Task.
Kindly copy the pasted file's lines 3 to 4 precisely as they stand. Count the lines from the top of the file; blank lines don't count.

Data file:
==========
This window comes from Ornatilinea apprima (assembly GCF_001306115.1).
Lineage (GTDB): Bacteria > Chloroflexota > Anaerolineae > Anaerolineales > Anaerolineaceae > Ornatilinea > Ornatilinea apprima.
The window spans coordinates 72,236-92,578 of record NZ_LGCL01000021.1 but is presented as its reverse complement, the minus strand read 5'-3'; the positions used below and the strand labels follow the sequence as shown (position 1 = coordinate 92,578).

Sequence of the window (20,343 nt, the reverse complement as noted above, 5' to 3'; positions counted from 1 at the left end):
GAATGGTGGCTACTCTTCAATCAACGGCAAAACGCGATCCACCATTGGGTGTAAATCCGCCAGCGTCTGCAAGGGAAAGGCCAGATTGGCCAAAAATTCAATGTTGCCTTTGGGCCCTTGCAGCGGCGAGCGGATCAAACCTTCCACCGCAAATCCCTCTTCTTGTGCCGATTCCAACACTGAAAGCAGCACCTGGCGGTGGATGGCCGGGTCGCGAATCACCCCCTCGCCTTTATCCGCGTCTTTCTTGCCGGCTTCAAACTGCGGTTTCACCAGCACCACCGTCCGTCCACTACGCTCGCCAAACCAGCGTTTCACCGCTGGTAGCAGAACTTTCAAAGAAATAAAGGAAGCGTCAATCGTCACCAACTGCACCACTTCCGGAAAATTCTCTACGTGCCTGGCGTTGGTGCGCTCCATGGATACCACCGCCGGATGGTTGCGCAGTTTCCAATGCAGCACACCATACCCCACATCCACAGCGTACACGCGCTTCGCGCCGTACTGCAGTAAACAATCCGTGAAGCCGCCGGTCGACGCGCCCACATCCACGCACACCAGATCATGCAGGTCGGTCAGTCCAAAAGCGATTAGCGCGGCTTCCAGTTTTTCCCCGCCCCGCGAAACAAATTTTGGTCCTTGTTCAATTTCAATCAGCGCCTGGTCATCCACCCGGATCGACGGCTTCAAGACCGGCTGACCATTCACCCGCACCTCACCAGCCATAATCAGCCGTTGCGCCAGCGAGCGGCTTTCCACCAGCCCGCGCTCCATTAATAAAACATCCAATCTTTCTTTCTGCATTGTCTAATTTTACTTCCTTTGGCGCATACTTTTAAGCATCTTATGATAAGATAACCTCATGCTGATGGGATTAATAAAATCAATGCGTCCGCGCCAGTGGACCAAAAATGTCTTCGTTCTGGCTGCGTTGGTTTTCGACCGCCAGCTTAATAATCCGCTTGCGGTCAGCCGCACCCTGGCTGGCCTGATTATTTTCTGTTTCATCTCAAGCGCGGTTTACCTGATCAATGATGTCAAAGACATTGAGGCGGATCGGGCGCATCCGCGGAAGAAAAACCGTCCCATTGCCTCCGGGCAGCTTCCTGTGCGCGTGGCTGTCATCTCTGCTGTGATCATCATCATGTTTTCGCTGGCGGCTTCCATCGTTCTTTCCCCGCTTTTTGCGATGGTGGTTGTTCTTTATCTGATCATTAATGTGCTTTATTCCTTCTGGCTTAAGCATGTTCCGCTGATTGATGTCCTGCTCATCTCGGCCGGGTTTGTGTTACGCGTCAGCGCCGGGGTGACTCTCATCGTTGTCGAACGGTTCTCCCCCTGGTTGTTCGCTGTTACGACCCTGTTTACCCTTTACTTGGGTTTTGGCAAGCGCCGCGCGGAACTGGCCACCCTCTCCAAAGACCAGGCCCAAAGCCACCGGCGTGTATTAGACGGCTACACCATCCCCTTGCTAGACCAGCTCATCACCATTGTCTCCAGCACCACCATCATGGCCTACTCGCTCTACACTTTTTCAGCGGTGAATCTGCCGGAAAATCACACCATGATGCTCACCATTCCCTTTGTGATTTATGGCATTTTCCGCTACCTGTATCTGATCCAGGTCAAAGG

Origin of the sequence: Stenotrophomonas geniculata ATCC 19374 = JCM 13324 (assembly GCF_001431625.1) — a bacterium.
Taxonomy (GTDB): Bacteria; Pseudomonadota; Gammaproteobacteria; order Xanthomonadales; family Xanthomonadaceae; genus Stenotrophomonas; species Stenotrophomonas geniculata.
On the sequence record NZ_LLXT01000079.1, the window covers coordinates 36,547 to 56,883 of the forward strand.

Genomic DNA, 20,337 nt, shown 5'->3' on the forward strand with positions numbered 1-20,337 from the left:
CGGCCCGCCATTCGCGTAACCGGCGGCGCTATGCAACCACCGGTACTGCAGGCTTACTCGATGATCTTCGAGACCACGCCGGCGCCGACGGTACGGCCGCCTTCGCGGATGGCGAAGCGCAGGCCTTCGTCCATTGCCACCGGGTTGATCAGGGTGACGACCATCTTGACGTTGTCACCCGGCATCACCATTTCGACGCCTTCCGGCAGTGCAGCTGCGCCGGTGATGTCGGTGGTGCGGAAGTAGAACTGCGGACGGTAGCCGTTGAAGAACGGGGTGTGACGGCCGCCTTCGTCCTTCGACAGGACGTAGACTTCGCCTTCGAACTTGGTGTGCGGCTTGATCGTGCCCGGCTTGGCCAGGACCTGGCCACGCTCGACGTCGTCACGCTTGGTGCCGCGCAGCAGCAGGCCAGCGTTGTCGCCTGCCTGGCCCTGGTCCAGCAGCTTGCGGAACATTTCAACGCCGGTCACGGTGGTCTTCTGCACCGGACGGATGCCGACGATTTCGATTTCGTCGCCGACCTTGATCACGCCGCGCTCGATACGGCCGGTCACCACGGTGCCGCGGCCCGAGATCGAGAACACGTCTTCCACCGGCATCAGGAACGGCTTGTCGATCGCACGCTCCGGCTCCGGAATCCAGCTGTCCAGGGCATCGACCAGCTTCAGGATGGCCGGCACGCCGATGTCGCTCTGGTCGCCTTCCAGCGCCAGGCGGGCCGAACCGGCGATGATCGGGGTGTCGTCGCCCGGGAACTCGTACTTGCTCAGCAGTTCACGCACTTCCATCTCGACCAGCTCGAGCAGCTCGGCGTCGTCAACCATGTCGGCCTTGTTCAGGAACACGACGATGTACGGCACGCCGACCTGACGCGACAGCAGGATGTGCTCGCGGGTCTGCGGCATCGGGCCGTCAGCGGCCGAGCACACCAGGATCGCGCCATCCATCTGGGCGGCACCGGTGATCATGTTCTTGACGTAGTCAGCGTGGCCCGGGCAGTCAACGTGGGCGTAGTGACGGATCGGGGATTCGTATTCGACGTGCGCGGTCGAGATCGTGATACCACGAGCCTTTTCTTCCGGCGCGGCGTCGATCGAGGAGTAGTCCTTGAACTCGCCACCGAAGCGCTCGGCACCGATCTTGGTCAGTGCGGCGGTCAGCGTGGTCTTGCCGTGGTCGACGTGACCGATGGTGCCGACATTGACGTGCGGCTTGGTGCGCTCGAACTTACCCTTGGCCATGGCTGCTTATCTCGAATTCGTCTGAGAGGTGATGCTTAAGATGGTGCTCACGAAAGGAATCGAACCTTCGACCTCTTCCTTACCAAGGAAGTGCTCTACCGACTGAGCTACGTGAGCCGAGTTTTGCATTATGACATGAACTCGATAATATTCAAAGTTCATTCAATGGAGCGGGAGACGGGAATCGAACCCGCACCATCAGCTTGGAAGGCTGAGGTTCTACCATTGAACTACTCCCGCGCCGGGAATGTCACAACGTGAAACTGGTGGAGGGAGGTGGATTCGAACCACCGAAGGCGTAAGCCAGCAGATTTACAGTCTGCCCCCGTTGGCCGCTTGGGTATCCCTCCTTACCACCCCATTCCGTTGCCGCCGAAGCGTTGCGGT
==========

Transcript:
The window spans coordinates 72,236-92,578 of record NZ_LGCL01000021.1 but is presented as its reverse complement, the minus strand read 5'-3'; the positions used below and the strand labels follow the sequence as shown (position 1 = coordinate 92,578).

Sequence of the window (20,343 nt, the reverse complement as noted above, 5' to 3'; positions counted from 1 at the left end):